Who is a patient at the end of life?
It is a person who has been diagnosed with certainty of an advanced, incurable, progressive condition, which does not respond to specific treatments and has a reduced life expectancy, generally less than 6 months. His treatment of base becomes palliative type.
Which patients should receive palliative care?
Although originally palliative care arose for cancer sufferers, by welfare that produce are used increasingly in other chronic diseases: heart disease, emphysema, ictus, cirrhosis, dementia, etc., because they share many common symptoms that may benefit from palliative therapeutic approach.
What are the goals of palliative care?
The final stage of the life of a patient is accompanied, in general, a great physical, emotional and social impact for the person concerned and his family, so that the basic goals of the mitigation are: the pursuit of their well-being through an appropriate treatment of pain and other symptoms, relief and prevention of suffering with the greatest respect for their dignity and autonomy and support his familyfor which better face up to the future death and mourning.
For the World Health Organization (who), (1990) the palliative treatment aims:
• "reaffirm the importance of life, considering death as a normal process
• establish a process that does not accelerate the arrival of death nor nor postpone it
• provide relief from pain and other distressing symptoms
• integrate the psychological and spiritual aspects of the patient's treatment
• offer a support system to help patients live a life more actively as possible until death and remains
• Offer a support system to the family so that it can deal with the disease of the patient and endure the period of mourning
Do what needs patients in the final stage of life?
They are very similar to a healthy person, perhaps more accentuated by the situation of special weakness or dependence causing them the disease.
• Physiological. Good symptomatic control.
• Membership. Be in safe hands. Feel useful. No experience being a burden.
• Love. Able to express affection and receive it.
• Understanding. Explanation of symptoms and disease. Opportunity to discuss the process of dying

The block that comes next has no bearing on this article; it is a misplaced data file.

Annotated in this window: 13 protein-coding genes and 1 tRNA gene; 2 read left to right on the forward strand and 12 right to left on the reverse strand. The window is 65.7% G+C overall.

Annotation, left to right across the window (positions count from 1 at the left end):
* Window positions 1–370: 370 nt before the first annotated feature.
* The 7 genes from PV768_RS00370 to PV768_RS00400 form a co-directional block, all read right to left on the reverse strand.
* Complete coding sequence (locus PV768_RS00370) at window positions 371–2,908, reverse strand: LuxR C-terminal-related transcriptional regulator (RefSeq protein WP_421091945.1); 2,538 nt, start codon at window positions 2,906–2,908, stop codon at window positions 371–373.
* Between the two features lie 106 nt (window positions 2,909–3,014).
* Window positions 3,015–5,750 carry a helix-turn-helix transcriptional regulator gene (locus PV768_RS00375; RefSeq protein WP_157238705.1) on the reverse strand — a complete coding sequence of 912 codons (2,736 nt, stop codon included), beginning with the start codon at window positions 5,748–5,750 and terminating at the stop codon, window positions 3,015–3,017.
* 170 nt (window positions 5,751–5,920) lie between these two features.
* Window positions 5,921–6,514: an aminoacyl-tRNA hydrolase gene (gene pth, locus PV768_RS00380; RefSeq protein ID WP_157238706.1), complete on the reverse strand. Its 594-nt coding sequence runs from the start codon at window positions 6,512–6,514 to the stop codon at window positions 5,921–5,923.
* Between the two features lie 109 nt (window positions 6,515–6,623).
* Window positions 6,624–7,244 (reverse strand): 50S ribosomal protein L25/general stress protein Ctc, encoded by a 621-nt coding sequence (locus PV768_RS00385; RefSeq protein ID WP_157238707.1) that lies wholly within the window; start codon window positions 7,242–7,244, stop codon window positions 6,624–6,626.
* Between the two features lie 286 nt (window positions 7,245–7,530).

• Acceptance. Whatever your mood and sociability.
• Self-esteem. Participate in decision making, especially when you increase their dependence on others. Opportunity to give and receive.
• Spiritual. Search for the meaning and purpose of life. Desire for reconciliation - forgiveness and affirmation of individual and common values
The complex needs of the patient and his family tend to be better resolved by the work of a multidisciplinary team consisting of doctors, nurses, social workers, psychotherapists, occupational therapists, psychologists, spiritual assistants, volunteers and experts in ethics and legal aspects. It is important that a common language is spoken among them and that there is a conspiracy of silence between the patient and his family.
There are three factors to successfully meet the needs of the patient:
• Explore how the patient feels his illness, their ideas and feelings about the problems and their expectations of the visit
• Try to understand the person globally in the context that surrounds it and the degree of family support has
• Find together, through good communication, what are your wishes, priorities and objectives of treatment and their possible participation

Paliativo definition

The goal of palliative care is helping a patient with a serious disease feel better. With them, they prevent or treat symptoms and side effects of disease and treatments. Palliative care also deal with emotional, social, spiritual and practical problems posed by the disease. When the patient feels better in these areas, it has a better quality of life.
Palliative care can provide at the same time that treatments intended to cure or treat disease. You can receive hospice care when the disease is diagnosed throughout the treatment, during control and at the end of life.
Palliative care can be offered to people with diseases such as cancer, heart disease, pulmonary disease, renal failure, dementia, HIV/AIDS and als (amyotrophic lateral sclerosis). You do not need to renounce your doctor or their treatments to receive palliative care.
Who provides palliative care?
Any health care professional can provide hospice care, but some specialize in them. Palliative care can provide a team of physicians, nurses, social workers, certified nutritionists, psychologists, massage therapists and chaplains.